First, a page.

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Spanning coast to coast, America’s 140,000-mile freight rail network connects the nation’s supply chain and provides consumers and businesses with a safe, efficient and cost-effective way to ship the things we use every single day.
From 1980 through 2014,
freight railroads have spent more than $600 billion to ensure that the U.S. continues to have a best-in-the-world freight rail system. In 2015, privately owned freight railroads spent $30 billion to purchase new equipment and improve rail lines and facilities.
While railroad tracks might look much like they did 100 years ago, advanced technology has made railroad infrastructure stronger, safer and more reliable. A railroad track consists of two parallel steel rails set a fixed distance apart, called the gauge. The rails are connected to each other by railroad ties, which may be made of wood, concrete or other material. The rails are fastened to the ties by spikes, bolts or special clips, depending on the type of tie. The ties are set into ballast, which consists of stone particles that help transfer the load of the trains to the underlying foundation.
Railroad track: Parallel steel rails laid on wooden ties. Rail: Set of steel bars placed end to end in two parallel lines. Spike: Piece of metal used to attach the tie plate pad to the rail. Tie: Wooden or concrete laid perpendicular to and beneath the rails. Tie plate: Piece of metal that supports the rail. Ballast: Crushed rock or gravel placed beneath the ties to provide a foundation for the track.
Thanks to advancements in steel manufacturing, the quality of steel used for railroad track has gotten much better. Today, the lifespan of rail averages 50-60 years, depending on how much freight is transported annually on the line and other factors. Railroad companies inspect their track using specialized equipment such as track geometry cars and rail defect detector cars, as well as visual inspections. These specialized technologies use laser sensors to detect track wear and tear and alert railroads to potential defects, enabling them to schedule maintenance in a safe, timely and cost-effective manner.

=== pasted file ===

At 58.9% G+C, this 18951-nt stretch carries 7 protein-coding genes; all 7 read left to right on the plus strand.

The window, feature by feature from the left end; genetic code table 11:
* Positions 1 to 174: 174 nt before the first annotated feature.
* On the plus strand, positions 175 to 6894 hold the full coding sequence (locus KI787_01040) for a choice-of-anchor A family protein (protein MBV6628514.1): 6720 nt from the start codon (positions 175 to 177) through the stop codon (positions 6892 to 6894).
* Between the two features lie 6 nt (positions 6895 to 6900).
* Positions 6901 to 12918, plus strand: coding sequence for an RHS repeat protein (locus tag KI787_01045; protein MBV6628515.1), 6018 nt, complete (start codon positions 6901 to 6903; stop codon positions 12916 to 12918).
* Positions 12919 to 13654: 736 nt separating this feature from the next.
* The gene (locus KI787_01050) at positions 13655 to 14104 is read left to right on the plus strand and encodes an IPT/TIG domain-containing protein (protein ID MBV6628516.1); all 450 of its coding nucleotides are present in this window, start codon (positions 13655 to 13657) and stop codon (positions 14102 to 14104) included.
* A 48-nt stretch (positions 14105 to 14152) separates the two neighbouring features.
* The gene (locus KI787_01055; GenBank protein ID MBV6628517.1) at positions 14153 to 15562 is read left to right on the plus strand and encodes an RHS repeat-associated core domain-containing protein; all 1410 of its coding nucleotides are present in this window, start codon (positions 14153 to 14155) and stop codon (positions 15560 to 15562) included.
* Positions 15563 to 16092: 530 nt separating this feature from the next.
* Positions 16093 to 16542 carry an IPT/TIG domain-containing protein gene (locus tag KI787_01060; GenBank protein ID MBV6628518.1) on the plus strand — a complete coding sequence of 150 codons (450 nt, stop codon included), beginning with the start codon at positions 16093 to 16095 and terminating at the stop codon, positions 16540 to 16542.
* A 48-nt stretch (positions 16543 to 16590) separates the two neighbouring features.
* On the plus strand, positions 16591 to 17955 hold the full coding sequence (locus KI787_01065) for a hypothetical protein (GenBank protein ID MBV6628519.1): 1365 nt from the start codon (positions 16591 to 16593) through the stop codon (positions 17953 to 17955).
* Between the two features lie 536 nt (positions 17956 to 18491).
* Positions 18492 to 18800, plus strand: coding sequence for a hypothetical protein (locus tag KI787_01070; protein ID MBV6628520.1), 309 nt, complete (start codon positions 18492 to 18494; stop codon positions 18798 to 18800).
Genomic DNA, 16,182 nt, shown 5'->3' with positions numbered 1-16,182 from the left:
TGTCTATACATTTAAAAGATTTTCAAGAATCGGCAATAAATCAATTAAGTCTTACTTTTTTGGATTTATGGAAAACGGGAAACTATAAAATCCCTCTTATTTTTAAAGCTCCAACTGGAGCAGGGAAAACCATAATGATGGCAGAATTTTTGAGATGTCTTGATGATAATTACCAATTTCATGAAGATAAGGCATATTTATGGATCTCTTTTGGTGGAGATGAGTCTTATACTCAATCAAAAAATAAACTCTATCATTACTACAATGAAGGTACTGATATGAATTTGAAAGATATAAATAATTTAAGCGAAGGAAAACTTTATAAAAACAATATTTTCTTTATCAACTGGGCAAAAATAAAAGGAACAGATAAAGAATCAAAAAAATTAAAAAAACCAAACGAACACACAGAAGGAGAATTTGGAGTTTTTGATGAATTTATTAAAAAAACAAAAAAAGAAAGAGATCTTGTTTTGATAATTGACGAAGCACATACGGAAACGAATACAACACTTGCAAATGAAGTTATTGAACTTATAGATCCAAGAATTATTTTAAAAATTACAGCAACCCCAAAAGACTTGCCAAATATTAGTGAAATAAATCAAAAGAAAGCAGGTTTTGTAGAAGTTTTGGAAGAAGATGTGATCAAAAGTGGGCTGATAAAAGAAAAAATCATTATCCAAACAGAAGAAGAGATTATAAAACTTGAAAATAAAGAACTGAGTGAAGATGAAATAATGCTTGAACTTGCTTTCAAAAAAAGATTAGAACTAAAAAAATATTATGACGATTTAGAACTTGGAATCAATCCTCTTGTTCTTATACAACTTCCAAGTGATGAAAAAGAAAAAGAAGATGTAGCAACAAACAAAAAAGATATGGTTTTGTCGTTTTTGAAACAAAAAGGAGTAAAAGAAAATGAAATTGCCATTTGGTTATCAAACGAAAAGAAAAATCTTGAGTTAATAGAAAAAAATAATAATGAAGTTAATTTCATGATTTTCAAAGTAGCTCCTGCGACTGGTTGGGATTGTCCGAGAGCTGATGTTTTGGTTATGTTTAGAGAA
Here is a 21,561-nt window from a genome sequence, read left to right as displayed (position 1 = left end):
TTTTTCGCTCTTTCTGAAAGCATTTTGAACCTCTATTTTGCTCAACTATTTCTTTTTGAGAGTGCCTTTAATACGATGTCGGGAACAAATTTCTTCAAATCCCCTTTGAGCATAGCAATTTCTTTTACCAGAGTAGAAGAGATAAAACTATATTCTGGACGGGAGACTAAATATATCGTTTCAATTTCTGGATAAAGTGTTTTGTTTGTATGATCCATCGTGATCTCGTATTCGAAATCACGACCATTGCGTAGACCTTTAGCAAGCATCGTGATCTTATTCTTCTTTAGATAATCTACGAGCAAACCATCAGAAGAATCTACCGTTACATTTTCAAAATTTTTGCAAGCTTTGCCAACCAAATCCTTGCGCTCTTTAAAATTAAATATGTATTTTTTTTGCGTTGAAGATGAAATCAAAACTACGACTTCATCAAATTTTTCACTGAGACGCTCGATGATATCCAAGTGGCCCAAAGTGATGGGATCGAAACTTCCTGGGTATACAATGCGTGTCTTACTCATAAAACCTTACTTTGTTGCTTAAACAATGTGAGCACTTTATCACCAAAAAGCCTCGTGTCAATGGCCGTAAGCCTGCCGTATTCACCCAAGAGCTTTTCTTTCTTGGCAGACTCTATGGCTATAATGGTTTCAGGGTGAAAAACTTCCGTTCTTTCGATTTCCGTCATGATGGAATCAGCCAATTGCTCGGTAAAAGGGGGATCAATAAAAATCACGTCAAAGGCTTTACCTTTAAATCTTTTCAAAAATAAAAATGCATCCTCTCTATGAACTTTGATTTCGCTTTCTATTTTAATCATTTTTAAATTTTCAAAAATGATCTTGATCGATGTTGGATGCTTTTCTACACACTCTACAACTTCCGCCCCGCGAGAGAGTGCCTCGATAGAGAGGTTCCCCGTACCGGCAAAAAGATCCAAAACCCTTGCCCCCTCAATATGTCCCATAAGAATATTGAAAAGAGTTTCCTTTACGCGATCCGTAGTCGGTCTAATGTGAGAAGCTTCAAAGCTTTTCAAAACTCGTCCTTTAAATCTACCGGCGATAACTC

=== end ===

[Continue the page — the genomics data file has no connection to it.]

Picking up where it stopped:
Maintenance of Way employees lay rail, install crossties and build track to ensure trains run safely at optimum track speed. More than 35,000 railroad employees nationwide perform railroad track and bridge work. When rail is scheduled for replacement, a rail gang is sent to the location to do the work. Here, Norfolk Southern has dispatched its Super Rail Gang to a site in Georgetown, KY. This gang, using 42 pieces of equipment, has the ability to lay dual ribbons of rail. The machines they use—which stretch for more than a mile from end to end—have greatly enhanced efficiency. In a six-to-eight hour day, the Super Gang can lay eight to ten quarter-mile long ribbons of rail.
Safety is the railroad industry’s number one priority. Before work on the tracks even begins, Maintenance of Way crews hold a safety briefing and a group session of calisthenics exercises before breaking up into smaller groups for their job briefings. The daily safety briefing provides workers with information about where they will be working for the day, their authorization to occupy the track for maintenance work—or track time—and instructions regarding train speed through the maintenance area—or slow orders.
When it’s time to replace railroad rails, the work starts weeks in advance when a work train unloads 1,440-foot ribbons of rail (over a quarter mile long), tons of ballast, tie plates, kegs of rail spikes and bags of rail anchors along the track. It’s called “setting the table.”
Once the ribbons of rail are laid out, a Multipurpose Crane Threader Cart (shown here) is used to move the rail that was deposited on the side of the track into the cradles in the center of the track to begin replacement. Donny Calhoun (inset), a foreman with Norfolk Southern, helped develop this technology.
The Super Gang uses a specialized machine called a Rail Polisher to grind the new railroad track. Grinding the track removes rust and debris from the new track, allowing the electrodes on the weld head to make proper contact and ensuring that the rails will adhere properly when welded together. This Rail Polisher is being operated by Britt Robinson from Mars Hill, NC.